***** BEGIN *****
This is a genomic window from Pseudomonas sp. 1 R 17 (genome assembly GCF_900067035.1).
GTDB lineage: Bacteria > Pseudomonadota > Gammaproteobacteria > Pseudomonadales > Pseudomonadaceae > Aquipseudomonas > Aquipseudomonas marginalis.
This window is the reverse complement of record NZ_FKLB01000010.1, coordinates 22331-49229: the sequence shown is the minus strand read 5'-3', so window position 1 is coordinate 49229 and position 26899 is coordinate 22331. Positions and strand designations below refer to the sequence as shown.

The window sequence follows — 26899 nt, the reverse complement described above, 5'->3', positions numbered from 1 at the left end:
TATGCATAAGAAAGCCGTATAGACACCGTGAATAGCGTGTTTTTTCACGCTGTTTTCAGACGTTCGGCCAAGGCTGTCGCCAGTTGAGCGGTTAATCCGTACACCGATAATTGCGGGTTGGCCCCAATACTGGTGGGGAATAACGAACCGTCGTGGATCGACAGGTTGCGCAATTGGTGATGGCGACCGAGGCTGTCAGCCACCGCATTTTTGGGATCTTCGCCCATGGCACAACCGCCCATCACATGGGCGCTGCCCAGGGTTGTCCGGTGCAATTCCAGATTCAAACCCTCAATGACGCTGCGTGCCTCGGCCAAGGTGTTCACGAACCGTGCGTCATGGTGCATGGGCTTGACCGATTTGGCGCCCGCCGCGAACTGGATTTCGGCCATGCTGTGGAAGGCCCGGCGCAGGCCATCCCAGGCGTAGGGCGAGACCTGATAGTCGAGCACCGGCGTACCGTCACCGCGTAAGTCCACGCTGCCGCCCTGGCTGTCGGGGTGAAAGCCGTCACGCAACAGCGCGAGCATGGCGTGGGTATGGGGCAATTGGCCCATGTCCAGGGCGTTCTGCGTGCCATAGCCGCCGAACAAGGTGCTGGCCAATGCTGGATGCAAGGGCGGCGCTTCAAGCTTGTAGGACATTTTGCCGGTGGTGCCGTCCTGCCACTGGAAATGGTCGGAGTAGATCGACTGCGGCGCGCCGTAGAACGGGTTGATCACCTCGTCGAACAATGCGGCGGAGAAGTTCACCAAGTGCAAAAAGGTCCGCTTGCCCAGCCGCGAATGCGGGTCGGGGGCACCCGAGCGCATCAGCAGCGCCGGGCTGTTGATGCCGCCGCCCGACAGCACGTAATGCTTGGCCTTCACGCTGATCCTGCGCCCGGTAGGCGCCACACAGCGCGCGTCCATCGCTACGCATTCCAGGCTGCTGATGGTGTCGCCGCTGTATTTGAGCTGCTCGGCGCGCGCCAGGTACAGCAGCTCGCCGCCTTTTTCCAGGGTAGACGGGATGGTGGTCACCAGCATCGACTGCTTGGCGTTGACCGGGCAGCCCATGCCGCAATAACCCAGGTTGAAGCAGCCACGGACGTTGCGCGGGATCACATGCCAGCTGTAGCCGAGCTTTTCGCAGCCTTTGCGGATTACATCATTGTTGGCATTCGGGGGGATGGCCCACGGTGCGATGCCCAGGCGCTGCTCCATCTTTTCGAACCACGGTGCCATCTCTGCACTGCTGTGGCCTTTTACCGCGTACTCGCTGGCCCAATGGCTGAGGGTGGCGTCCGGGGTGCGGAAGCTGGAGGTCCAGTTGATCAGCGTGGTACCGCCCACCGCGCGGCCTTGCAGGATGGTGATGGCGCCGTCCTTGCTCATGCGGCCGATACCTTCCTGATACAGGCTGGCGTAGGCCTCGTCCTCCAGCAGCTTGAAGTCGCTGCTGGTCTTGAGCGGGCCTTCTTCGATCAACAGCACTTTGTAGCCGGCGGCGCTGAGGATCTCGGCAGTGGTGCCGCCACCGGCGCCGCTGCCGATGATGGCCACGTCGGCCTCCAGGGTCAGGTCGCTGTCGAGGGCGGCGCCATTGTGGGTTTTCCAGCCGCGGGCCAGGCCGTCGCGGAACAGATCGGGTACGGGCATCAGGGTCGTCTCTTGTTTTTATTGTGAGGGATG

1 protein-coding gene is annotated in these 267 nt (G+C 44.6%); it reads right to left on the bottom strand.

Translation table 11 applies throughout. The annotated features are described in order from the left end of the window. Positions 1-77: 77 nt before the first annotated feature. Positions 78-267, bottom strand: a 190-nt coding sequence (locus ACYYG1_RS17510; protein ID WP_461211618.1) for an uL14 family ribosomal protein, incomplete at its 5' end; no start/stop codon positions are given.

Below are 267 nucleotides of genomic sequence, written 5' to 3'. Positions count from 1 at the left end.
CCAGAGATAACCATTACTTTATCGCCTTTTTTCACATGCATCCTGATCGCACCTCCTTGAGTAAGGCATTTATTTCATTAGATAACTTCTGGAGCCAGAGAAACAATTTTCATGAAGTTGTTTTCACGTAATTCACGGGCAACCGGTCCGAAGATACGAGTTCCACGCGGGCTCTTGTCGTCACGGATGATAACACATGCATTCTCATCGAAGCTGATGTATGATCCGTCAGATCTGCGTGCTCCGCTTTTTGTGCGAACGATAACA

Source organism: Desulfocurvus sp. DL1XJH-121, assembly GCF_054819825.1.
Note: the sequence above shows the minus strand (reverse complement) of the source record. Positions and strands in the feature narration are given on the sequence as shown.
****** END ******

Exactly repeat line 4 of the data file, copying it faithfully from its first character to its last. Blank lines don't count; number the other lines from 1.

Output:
The window sequence follows — 26899 nt, the reverse complement described above, 5'->3', positions numbered from 1 at the left end: